Meeting Moses in the Wilderness

A winter’s afternoon in a northern outback town. The sun broiling my white skin in the current slow-roast mode. At the taxi rank outside Coles I stand, waiting, midst my regretted plastic bags filled with food purchases. A few metres distant stands a compact Aboriginal lady with her bags, also waiting for a cab. A roaring from the middle of the street, busy with Friday afternoon traffic. The roars emerge from the centre of a bearded black face. The face sits atop a tall and rangy frame. Long limbs convey trunk and roaring face across the street between moving vehicles that pass and part as the Red Sea waters. Mister Beard’s legs weave in a singular, sinuous, almost swimming gait. He makes shore just beyond the waiting lady, who half turns to him, speaks a quick, quiet word to him, at which he desists from his roaring.

As the man passes the woman his whispered promise to her drifts on the warm air to my ears: “No humbug!”

Approaching me now the man is taller and wider than I appreciated. His articulated body parts have a folding, telescoping tendency, now unseen, now seen briefly, in the fluidity of his motion. The man stops at half a metre distant, I atop the kerb, he on the roadway. He bends forward, lowering a shaggy head to the level of my face. “Goood Afternooon”, he croons winningly, his large and elastic lips sliding into smiling. “I will tell you my story, story of my country.”
The man checks his speech to extend an upper limb towards me. The hand that grasps my own (size eight surgical glove, “large” in an operating theatre) hand now hides mine entirely. Soft, cool, its palm a pale honey shade, that expansive hand shakes my own: “Welcome to country”, it says.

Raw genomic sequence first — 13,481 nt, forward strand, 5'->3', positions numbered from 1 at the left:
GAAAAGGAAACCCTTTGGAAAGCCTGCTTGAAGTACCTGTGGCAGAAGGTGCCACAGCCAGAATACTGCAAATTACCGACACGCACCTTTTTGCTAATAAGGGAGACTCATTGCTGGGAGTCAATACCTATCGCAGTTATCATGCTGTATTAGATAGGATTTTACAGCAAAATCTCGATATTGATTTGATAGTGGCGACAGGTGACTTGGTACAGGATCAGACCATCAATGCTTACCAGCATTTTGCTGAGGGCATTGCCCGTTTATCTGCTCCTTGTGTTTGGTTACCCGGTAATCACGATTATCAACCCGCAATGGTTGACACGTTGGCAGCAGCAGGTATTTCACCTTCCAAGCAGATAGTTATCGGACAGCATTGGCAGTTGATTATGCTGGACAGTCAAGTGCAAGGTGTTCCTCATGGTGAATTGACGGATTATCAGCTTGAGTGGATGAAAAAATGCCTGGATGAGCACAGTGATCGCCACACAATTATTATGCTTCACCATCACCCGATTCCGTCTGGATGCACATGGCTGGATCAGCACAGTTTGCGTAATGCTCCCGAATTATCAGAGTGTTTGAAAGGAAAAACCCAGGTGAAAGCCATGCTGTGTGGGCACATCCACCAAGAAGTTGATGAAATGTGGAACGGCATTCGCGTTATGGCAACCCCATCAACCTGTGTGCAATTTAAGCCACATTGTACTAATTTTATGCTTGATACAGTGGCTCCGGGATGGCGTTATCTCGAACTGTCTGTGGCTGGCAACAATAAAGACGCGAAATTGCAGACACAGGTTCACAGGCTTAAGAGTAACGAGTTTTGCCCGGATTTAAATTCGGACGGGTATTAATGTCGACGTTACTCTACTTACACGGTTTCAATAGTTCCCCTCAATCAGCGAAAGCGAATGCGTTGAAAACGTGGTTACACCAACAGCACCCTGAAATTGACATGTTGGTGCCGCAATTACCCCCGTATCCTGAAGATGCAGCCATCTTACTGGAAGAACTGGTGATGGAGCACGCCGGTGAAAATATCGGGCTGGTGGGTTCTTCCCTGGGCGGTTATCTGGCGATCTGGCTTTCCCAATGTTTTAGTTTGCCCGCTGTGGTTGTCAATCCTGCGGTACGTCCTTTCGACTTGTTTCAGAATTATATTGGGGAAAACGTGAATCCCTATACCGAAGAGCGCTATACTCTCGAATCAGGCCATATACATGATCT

The winning voice speaks again: “What is your name, sir?
“Howard.”
“Howard – a good name: the Prophet Howard. I am” – a deep bow, the crooning speech – “I am Mohhses…the Prophet Howard and the Prophet Moses!”
“Well Moses, it’s good to meet you. And Moses is a good name, a very good name. I am not so sure about the Prophet Howard. The last Howard leader we had was John Howard.
Moses’ wide face contracts in thought, opening again into full flowering grin: “No, not so good really”. A gust of laughter blows a fruity aromatic breeze to my nose.
“Sir – Howard – would you lend me two, three dollars?”
My brain falters as my hand dives to the bottom of my hip pocket where the coins gravitate during shopping.
“Just four dollars, five.”
My thinking self doesn’t buy alcohol for a drink-ruined man. But here he is, ‘Mohhses’, in his large physicality, in his irresistible humanness. Here he stands, but a breath distant from me.
Human impulse and slow judgement wrestle within me, a longish bout apparently, for now Moses moves unexpectedly, half a step backwards, as his knees flex, his torso descends, his head recedes downwards, down toward the tarmac.
A sudden shout breaks from me as my arms grasp and yank the man’s shoulders: “No! No! Moses don’t you ever do that! Don’t you kneel before me.”
The man rises. His rueful grin concedes, “well, that ruse didn’t work”. My own voice, murmuring now my small mean thoughts, “Moses, I don’t think you really mean I should ‘lend’ you money. Don’t you mean ‘give’?”
The face is at rest, now pensive, now lit anew: “I will sing you a song. My song. I come from Kohhhlahhhmbarooo.”
Moses pauses as he feels the weight of a cluster of small brazen coins entering his palm from mine.

Now the man sings. Listening acutely for the secrets of country, I stand poised on the pavement, even as my cab approaches.
The singing voice is sweet, the phrases protracted, Moses in motion with the rhythm of the song and the ruin of his proprioception. The honeyed voice, draws sound from the great body, sound that flows and undulates in no tongue familiar to my ears.
The cab is upon me, an electric window slides down and a Philippino face asks me, “Where to, mate?”
And Moses sings on. Now the words take shape. “Do nooot forsaaaake me, o my daaaarling…”
I thank the man from Kolamburu and hide my hand in his. We shake, I reclaim my limb and climb into the car. As we drive away, Moses sings on, “On this ouuuuuur wedddddding daaaaaay….”

7 thoughts on “Meeting Moses in the Wilderness

  1. The writing is beautiful. The topic is not. If only the aboriginal body’s physiological incapacity to cope with alcohol were able to be dealt with in some way … and it never will, I know. Such an appealing people, with such a wonderful relationship with their history: and look what we have done to them.

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